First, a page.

People often use the terms as synonyms. In most cases, it ends up being just fine and doesn’t cause that much fuss. That said, even though physical therapy and physiotherapy overlap in many aspects, there are several differences between them – starting with their definitions.

Defining Physiotherapy And Physical Therapy

Physical therapy is defined as medical care that aims in easing pain and helping a patient move, function, and live better.

The American Physical Therapy Association (APTA) details that a physical therapist is a licensed and trained healthcare professional with experience in:

  • Diagnosing physical problems;
  • Maintaining physical function;
  • Restoring mobility and physical function; and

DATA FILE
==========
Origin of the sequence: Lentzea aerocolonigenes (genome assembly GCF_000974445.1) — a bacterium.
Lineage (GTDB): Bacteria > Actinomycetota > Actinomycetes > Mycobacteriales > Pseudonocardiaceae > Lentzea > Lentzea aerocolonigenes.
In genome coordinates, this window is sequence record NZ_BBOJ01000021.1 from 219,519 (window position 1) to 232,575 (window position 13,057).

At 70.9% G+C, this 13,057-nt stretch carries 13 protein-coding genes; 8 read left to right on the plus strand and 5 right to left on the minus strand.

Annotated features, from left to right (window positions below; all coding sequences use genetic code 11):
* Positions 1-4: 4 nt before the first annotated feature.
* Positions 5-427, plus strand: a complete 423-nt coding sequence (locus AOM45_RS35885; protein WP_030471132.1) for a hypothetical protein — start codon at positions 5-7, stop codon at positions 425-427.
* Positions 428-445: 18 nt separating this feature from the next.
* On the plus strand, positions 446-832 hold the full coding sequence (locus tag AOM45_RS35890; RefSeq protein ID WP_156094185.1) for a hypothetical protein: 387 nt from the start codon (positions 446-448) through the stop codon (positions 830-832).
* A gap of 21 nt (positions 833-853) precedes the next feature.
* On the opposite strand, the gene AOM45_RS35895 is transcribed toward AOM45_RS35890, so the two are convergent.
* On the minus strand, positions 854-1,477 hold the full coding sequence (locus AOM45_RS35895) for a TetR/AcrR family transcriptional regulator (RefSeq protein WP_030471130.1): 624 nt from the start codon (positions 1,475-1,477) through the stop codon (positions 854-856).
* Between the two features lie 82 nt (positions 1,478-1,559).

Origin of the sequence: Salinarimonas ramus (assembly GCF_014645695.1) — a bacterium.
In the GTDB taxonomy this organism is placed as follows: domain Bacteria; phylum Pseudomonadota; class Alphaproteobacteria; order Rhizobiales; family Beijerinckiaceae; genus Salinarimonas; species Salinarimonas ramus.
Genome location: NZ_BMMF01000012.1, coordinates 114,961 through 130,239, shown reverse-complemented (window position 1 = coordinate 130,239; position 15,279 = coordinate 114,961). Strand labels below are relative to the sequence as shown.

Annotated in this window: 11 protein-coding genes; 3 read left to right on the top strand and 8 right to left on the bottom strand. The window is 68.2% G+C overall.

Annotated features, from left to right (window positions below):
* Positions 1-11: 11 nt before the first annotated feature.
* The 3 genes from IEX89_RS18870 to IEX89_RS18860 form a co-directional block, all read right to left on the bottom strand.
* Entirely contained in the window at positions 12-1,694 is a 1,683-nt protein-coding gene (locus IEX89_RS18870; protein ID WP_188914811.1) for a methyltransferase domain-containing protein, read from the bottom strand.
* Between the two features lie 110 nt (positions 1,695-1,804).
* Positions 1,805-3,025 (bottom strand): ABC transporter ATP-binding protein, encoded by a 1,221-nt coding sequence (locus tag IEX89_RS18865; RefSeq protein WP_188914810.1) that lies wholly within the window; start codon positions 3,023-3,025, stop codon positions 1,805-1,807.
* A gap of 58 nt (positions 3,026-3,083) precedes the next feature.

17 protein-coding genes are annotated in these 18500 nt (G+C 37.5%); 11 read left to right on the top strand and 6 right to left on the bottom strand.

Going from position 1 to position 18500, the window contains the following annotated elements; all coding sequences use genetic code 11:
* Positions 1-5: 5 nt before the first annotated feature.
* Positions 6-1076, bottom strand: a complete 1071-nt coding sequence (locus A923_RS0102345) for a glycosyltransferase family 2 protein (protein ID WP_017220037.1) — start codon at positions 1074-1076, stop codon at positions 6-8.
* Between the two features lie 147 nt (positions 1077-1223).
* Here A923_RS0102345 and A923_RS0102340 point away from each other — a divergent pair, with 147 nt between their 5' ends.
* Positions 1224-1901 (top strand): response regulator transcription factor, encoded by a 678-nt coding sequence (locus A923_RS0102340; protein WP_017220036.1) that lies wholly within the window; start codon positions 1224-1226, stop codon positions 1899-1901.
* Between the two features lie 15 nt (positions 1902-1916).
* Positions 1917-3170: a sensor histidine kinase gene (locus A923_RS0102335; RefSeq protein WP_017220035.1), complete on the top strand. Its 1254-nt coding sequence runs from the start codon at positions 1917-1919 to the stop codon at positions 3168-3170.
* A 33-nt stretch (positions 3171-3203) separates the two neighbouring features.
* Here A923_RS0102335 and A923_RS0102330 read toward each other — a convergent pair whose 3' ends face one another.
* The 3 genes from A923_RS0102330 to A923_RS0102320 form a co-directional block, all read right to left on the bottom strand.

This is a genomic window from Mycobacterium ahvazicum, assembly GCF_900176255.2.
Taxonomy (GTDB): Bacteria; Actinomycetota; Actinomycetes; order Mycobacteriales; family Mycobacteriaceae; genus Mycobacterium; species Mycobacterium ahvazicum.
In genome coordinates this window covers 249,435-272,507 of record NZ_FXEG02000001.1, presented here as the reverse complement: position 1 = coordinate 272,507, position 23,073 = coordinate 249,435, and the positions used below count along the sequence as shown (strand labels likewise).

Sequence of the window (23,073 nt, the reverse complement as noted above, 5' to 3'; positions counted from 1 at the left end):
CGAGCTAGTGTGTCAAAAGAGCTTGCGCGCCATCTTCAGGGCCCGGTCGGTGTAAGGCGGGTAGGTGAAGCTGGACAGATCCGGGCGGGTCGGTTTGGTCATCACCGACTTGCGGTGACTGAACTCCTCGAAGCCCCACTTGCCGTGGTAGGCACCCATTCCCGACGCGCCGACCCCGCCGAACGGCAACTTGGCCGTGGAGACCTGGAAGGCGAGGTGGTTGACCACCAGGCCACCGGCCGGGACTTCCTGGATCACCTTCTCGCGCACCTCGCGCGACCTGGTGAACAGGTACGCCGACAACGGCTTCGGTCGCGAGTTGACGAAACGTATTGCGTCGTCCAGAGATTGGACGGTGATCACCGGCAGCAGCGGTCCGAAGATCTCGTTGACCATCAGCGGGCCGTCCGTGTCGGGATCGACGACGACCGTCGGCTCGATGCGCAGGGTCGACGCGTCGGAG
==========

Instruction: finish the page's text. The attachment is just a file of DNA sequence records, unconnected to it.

• Promoting proper function and physical activity.

Physical therapists mainly help in relieving pain, preventing or recovering from a sports injury, post-surgery or accident rehabilitation, and improving flexibility or movement. Physiotherapy, on the other hand, is defined as treating injury, disease, or deformity by physical methods such as joint manipulation, massage, and other techniques.

A physiotherapist helps patients who experience disability, illness, or injury through manual and hands-on therapy as well as advice and education. Experienced Vaughan physiotherapy professionals and from other locations also stress that physiotherapy uses the ‘whole person’ approach to treatment and wellbeing which means looking at a patient’s general health and lifestyle for tailor-fit care.